Progressive Enhancement

This article was first published on (08-24-2014).

In Designing an Effective Donate Form Brad Frost recommends using buttons in lieu of radio buttons, citing a tweet from Luke Wroblewski. I disagreed and Brad responded saying he had a different point of view. After more people got involved the demo was updated to use radio buttons, but I think there is still room for improvement; I intend to demonstrate that Plain Old Semantic HTML (POSH) + CSS can take us pretty far.


How to mark up and style a form like the one below (original):

animated gif showing the form UI

Image from bradfrostweb

Check the demo page

The basics

The primary goal should be to build the form using semantic markup, keeping progressive enhancement in mind. Submitting the form and accessing its content should not require JavaScript.

Original Markup

Original example (pseudo-code):

        <li><button data-message="...">$25</button></li>
        <li><button data-message="...">$50</button></li>
        <li><button data-message="...">$100</button></li>
        <li><button data-message="...">$250</button></li>
        <li><button data-message="...">$500</button></li>
        <li><input type="text" value=""></li>
    <input type="checkbox" /><label></label>

The heading

In the updated version, the content of the heading is dynamically generated to match the value of the data-message attribute on the labels associated with the radio buttons (I assume it was the same with <button>).

The problem here is that these cues rely on JavaScript and are not exposed to screen-reader (SR) users.

Making this accessible to SR would require the use of ARIA live regions:

Live regions inform assistive technology users of updates in the document without the user losing focus from their current activity.

WAI-ARIA Live Regions Updated

Also, SR users can navigate through headings, therefore changing the content of headings may lead to confusion.

As a side note, since each “step” of the donation process is wrapped inside a fieldset., it may be approapriate to use legend rather than a heading (even though this can be either “noisy” or useless for SR users).

The fieldsets

A fieldset should have a legend element:

It is required that the fieldset and legend are used in conjunction. A fieldset cannot be used without a legend and visa versa.

Fieldsets legends and screen-readers

The first element inside the fieldset must be a legend element, which provides a label or description for the group.

H71: Providing a description for groups of form controls

This is tricky though, because I must admit that even though my example includes a legend, it is styled with display:none. This is because the legend sounds very redundant in the context of that small form; moreover, Voice Over (VO) seems to announce the legend after the labels.

Update: the legend is still hidden, but I am now applying aria-labelledby to the fieldset. It is tied to the heading.

The list

I don’t see the need for a list here. Maybe it is somehow relevant to the use of buttons versus radio buttons(?), because radio buttons imply grouping - unlike a bunch of buttons.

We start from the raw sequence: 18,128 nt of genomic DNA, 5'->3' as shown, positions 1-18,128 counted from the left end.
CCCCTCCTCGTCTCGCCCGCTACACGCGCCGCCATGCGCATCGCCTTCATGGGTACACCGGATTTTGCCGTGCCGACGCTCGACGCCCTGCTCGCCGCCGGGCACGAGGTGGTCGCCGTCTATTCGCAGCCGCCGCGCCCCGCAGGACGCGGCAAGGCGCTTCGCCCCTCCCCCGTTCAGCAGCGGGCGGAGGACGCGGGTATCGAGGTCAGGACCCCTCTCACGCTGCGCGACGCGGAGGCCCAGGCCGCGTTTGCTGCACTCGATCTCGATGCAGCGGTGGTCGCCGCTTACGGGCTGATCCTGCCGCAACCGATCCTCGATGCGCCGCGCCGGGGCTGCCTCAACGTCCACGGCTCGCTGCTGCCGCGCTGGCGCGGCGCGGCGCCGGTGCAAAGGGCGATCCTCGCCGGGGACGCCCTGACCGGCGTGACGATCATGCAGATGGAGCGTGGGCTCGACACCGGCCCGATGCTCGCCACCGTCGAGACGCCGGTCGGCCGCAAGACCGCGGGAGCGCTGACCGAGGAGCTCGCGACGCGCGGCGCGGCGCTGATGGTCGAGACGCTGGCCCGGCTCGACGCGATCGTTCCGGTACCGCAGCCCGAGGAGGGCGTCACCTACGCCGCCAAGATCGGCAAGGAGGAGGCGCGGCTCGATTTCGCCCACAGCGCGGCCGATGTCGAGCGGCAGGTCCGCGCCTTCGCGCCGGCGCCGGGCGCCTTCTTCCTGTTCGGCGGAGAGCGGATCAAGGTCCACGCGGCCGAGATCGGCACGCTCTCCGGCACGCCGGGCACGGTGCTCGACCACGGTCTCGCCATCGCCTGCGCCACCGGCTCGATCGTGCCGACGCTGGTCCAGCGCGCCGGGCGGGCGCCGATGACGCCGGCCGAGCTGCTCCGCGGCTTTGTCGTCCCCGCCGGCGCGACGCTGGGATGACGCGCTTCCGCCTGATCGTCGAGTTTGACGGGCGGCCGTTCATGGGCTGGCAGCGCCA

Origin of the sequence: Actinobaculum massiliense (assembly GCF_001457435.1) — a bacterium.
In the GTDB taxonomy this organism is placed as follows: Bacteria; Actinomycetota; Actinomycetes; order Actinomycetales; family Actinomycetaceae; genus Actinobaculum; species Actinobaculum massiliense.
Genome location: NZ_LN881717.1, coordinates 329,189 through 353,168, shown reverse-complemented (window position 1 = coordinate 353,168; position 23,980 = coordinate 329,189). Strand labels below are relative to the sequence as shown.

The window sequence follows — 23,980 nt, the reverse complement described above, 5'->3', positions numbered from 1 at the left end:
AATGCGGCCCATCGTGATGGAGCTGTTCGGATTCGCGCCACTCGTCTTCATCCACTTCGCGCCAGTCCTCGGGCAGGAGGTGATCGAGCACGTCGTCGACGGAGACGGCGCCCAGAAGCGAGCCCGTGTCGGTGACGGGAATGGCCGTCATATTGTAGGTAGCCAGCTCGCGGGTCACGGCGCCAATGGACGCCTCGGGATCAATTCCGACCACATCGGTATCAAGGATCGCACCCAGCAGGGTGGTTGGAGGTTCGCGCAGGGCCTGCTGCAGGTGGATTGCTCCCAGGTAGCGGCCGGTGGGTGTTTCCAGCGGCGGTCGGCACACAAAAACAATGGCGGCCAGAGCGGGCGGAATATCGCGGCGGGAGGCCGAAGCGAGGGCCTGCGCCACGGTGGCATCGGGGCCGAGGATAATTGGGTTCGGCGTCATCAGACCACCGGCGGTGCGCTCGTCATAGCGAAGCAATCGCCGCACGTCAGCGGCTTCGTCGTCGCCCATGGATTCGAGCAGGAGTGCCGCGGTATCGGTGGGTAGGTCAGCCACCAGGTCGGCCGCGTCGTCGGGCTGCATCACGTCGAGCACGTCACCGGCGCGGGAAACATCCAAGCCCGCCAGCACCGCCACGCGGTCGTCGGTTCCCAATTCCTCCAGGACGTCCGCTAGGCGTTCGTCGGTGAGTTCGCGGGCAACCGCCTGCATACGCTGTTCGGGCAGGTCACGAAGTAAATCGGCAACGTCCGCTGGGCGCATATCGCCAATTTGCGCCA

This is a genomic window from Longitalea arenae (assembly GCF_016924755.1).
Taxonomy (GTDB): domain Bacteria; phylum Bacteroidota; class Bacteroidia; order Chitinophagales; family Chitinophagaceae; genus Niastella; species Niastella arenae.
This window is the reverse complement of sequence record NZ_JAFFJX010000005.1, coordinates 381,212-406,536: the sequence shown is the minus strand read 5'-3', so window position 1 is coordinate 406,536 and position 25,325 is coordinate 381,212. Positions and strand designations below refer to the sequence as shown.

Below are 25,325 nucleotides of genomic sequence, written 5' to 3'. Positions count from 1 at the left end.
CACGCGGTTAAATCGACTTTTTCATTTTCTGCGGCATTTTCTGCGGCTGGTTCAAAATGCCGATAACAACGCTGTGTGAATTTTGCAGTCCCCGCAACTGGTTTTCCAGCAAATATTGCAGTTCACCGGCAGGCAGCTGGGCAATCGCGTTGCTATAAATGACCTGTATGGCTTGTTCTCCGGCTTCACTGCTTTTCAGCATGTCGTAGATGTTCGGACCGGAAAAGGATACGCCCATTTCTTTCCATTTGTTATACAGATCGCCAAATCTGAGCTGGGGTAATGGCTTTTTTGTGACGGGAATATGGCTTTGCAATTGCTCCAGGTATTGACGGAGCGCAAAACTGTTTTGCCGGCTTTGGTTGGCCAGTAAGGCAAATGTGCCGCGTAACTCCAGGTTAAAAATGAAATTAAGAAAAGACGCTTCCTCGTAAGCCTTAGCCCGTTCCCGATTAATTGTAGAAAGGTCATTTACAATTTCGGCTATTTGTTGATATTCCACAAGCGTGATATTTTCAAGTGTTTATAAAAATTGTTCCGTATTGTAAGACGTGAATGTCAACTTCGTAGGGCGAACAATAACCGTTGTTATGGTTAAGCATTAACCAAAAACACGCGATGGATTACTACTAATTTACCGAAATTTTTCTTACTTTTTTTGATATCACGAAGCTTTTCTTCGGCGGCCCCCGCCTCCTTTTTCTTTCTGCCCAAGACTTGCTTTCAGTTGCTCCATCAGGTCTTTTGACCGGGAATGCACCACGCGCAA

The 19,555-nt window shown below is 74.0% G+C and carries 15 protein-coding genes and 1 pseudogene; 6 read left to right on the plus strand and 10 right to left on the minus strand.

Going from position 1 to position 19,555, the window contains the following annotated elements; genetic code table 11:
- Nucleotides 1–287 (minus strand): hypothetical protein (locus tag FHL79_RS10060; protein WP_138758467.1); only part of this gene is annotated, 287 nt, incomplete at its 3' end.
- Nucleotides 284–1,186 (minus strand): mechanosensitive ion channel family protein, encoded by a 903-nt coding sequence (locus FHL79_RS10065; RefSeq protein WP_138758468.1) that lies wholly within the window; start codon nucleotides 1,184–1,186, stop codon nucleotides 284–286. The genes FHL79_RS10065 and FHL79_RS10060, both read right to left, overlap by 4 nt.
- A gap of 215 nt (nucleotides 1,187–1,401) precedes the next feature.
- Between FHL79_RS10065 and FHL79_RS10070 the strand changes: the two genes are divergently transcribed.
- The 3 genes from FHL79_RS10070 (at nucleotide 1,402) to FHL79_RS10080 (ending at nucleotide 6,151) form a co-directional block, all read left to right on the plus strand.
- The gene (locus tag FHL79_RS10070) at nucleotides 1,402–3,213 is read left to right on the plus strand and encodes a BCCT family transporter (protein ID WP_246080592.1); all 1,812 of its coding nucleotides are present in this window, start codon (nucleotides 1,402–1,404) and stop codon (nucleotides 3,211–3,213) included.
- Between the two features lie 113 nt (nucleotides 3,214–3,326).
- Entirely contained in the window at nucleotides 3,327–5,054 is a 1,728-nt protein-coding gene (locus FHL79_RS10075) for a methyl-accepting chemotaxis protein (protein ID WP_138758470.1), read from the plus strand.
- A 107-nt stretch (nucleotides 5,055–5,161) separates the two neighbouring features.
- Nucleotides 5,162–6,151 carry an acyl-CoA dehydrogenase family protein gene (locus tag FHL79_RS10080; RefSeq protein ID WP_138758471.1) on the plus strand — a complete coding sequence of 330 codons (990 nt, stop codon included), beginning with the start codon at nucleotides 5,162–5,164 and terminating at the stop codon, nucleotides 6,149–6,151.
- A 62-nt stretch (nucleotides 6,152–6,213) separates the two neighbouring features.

I don’t think it hurts, but because it is irrelevant, it is also unnecessary.

The buttons

Buttons mean more tab stops for keyboard users and require JavaScript to submit data. Radio buttons are a much better fit because they are made for this (single option).

The @type

Replacing type="text" with type="number" on the “other amount” field gives us client-side validation for free (\w00t/).

The placeholder

@placeholder is not a replacement for label. There is no label associated with the “other amount” field and I do not see a @title either (see H65).


With Plain Old Semantic HTML, the markup could look like this:

            <input type="radio" />
            <label><b>$25 ...</b></label>
            <input type="radio" />
            <label><b>$50 ...</b></label>
            <input type="radio" />
            <label><b>$100 ...</b></label>
            <input type="radio" />
            <label><b>$250 ...</b></label>
            <input type="radio" />
            <label><b>$500 ...</b></label>
        <input type="number" value=""><label></label>
        <p><input type="checkbox" /><label></label></p>

Check the page without CSS

No more heading, no more list, and no more use of @data-message. The value of that attribute is now part of the content, which is conveyed to SR users as they navigate through the form controls.

With this basic markup, users can make a selection and submit the form without the need for JavaScript. Thanks to type="number", we can even validate user input.

I kept the “monthly donation” input/label near the bottom of the form, but I like Toby Marsden’s suggestion to move it up, before all the options.

The enhancement part

Now that we have a functional form, we can toy with it using CSS. We can use :focus/:hover with the adjacent sibling combinator (+) to popup the content of the labels, to slide a “marker” (what tags the selection) across labels, to generate content, to style the shadow DOM, etc.:

/* to popup the label of the selected radio button */
input:checked + label > b {
    display: block;
/* to style the generated text associated to the selected radio button or when the cursor is over the label */
input:checked + label:before,
label:hover:before {
    font-size: 1em;
    text-shadow: none;
/* to remove the "spin" button (which allows to increment the value) */
::-webkit-inner-spin-button {
    -webkit-appearance: none;
/* to make the placeholder text fades out when the field gets focus */
#other-amount:focus::-webkit-input-placeholder {
    opacity: 0;
    transition: opacity .3s;
/* check the <style> block from the demo page */

This is the end result

Other considerations

From there, we would…

Related article: developing an Accessible star ratings widget.